How to read our evaluations
The purpose of Candle's evaluations is to give our users an easy, insightful way to learn about the quality and type of content.
This is the top-level view. You’ll see these indicators in our search results and browser plugins. The traffic light tells you at a quick glance whether you are dealing with a trustworthy source — or should proceed with caution. The traffic light is green only if we have no significant reason to believe that the information is not trustworthy.
Trustworthiness and neutrality
These two compound indicators tell you more about the quality of the source. Trustworthiness tells you whether the sample of third-party fact-checking sources and our own assessment have uncovered any issues with the factuality and credibility of the source.
Neutrality tells you whether the source has an agenda, exists to persuade the reader of a viewpoint, or otherwise takes a clear position that colors the content. Political affiliations, advocacy, and commercial agendas are examples of positions that may affect the neutrality evaluation.
Granular evaluation factors
During the Candle beta release, we will gradually roll out more granular ways of looking at our evaluations. With these more granular factors, you will be able to see what in our evaluation lead to the trustworthiness and neutrality scores. Examples of such factors are intent, assertiveness, point-of-view–taking, types of evidence adduced to an argument, affect, and epistemological stance.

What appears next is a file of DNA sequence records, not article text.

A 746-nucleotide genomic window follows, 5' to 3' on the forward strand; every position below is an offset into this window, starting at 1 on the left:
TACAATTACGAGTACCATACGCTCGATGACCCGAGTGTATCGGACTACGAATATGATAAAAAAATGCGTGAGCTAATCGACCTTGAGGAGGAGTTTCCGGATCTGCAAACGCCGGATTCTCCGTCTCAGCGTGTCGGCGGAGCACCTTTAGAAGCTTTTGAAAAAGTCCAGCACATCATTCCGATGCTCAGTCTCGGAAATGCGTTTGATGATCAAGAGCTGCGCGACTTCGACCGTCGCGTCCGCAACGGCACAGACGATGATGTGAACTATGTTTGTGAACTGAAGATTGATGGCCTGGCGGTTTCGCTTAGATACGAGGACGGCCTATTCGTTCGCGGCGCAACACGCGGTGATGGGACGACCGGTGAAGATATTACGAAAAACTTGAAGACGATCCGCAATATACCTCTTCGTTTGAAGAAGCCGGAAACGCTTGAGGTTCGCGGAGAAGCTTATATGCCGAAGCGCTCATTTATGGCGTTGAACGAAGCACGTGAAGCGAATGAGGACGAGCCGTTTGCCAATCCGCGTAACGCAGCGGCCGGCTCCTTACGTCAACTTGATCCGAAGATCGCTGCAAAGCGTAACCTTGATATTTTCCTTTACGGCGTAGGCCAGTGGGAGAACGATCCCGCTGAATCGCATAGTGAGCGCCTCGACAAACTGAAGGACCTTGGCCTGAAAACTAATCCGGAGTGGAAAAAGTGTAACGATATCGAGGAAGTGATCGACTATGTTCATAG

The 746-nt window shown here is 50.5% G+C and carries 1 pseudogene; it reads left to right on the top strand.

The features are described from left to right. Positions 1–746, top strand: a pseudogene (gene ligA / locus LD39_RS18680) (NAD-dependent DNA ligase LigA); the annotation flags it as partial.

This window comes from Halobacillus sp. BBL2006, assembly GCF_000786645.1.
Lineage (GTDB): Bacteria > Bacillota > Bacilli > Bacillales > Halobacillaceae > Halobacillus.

Methods and Sources of Evaluation
For the beta, initially our evaluations will be based on curated third-party sources including Media Bias Fact Check, Snopes, Politifact, and Poynter. We do not reproduce any source's evaluations directly but use them to inform our own evaluation. Since each source has a different way of considering and displaying the quality of the sources they evaluate, we base our evaluation on a combination of factors from these sources. Any inaccuracies are our own, and we are not affiliated with the organizations listed here.
Over the course of the beta, third-party sources will gradually give way to our in-house evaluations. Our in-house methodology is based on the expert evaluations of highly trained critical readers and researchers — a PhD in one of the social sciences is an example of a relevant background for a Candle expert. We will make descriptive information about our evaluators public. The human evaluation process will work together with our proprietary machine learning model. This will enable us to scale our evaluation quickly.
Targets of evaluationDuring the beta, the target that we evaluate is a source: a media site, a channel, or a domain. As we scale up our in-house evaluation capabilities we expect to refine the level of precision of our evaluations.
We believe that expertise is not a private affair that arises simply from personal conviction or “trusting your gut.” Expertise represents the hard-won product of many years of clumsy, often painful exploration of the world, from a rigorous skepticism toward one’s own convictions, and, above all, from consistently subjecting one’s views to critical inspection from one’s peers in a community defined by a shared commitment to curiosity, exploration, and rigorous skepticism.
The fact that expertise is a social phenomenon, and not a private affair, is part of why it is so rare.
Yet the fact that expertise is a social phenomenon is its greatest strength.
A world where everyone accords to themselves an unassailable private expertise is an egoistic and atomistic world. It is in the absence of shared commitment to expertise that oppression and authoritarianism thrive, and where mob rule can find footing.
This is the position that we take at Candle. Expertise is valuable to the whole society. With Candle, we want to make the expertise of highly critical readers available to everyone.